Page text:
The father is clear and firm: if he sees the dog, he will kill it.
The dog he's referring to is the pit bull that mauled his six-year-old son, ripping open an arm, leaving bites on his sliced-open face and a tear duct that had to be put back together by a surgeon.
It's a too-familiar story: the boy was playing with friends. He was bouncing on a trampoline. A neighbor had a pit bull chained to a stake. The dog, watching the bouncing boy, yanked the stake out of the ground when it saw the boy climb down from the trampoline. In a flash of teeth, it was on the defenseless child.
A brave 12-year-old girl was able to free the boy from the dog.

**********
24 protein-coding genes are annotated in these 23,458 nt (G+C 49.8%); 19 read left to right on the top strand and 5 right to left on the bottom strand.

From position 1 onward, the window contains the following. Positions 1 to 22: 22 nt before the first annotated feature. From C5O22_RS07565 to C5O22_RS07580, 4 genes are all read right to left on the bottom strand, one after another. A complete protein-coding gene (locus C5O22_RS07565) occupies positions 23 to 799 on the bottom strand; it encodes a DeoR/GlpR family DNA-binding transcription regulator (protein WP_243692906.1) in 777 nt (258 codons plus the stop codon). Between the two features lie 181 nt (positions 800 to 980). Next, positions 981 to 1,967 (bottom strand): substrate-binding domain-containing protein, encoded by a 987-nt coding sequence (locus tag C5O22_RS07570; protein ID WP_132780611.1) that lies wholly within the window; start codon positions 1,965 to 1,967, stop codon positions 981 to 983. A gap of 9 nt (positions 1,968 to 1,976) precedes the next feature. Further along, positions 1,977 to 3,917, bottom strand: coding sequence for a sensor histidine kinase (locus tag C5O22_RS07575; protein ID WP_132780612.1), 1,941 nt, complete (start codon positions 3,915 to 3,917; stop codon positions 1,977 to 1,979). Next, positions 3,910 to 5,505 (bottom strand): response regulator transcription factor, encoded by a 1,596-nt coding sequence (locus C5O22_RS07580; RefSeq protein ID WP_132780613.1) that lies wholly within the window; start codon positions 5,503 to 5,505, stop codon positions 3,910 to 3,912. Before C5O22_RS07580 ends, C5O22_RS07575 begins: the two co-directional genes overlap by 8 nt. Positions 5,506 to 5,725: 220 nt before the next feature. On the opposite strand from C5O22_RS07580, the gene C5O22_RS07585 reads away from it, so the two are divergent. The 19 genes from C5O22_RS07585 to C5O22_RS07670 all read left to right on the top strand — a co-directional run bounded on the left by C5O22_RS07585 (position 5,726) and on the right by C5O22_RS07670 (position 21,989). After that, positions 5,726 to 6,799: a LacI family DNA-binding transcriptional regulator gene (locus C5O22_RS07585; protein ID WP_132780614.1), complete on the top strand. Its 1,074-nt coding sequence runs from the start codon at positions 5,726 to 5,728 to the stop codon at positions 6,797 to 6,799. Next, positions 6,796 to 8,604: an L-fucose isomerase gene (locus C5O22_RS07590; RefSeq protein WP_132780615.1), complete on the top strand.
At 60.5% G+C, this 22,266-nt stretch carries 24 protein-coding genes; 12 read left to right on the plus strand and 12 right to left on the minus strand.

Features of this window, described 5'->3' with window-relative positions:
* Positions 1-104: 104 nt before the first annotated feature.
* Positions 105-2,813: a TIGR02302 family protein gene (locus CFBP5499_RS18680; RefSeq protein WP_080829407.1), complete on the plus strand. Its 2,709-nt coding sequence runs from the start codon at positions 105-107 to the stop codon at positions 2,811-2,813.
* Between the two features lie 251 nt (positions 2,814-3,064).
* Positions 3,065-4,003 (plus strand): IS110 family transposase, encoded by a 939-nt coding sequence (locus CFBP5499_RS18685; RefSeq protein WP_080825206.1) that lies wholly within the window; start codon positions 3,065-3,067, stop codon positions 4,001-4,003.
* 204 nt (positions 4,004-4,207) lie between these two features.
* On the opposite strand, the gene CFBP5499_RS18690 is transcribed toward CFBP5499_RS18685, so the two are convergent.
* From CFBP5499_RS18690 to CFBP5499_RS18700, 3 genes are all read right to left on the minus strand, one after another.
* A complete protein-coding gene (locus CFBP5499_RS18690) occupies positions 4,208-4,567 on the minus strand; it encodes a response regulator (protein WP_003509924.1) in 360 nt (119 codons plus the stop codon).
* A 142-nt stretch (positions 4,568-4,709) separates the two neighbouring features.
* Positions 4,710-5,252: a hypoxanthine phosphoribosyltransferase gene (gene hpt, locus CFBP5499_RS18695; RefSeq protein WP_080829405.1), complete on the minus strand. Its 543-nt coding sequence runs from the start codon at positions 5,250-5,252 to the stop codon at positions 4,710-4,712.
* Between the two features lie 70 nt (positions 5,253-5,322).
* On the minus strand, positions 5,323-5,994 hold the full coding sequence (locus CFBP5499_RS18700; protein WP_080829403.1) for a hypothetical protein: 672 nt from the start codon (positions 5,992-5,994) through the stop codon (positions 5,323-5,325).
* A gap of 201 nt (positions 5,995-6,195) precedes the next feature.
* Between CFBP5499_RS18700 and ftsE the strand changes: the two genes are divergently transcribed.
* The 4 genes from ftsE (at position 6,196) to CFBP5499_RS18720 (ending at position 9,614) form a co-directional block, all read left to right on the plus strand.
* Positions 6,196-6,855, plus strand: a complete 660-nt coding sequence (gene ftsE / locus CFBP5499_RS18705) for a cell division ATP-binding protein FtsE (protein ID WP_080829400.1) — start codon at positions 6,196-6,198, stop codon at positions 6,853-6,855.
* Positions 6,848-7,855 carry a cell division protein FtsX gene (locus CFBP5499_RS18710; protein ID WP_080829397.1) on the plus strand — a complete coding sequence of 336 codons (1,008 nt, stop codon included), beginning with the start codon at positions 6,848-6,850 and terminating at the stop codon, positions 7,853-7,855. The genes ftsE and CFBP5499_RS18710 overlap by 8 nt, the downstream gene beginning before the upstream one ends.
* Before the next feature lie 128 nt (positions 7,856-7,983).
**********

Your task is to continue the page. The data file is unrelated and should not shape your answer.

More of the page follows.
The boy's parents say that after the dog bite incident, their son stayed home from school for weeks. He refuses to go outside alone any more. When he hears barking, even from his own dog, he shrieks and cries.
They say he's just waiting for, and expecting another attack.
It may well be for the young boy that the stitches he received will hold together the smallest scars involved sustained in the horrific incident. The kind of fear created by an attack of that sort can last a long, long time.
The newspaper article about this dog bite incident includes some useful safety tips from the Centers for Disease Control for kids and everyone else:
- Don't approach an unfamiliar dog
- Don't run away from a dog and don't scream
- Be motionless when approached by a dog with which you're not familiar
- If a dog knocks you down, roll into a ball and be still
- Don't play with a dog unless an adult is there to supervise
- Avoid direct eye contact with dogs
While dogs are wonderful pets, they can also inflict great harm when they're not properly trained or restrained.
Source: TriCities.com: "No decision in Bristol dog bite case": April 18, 2011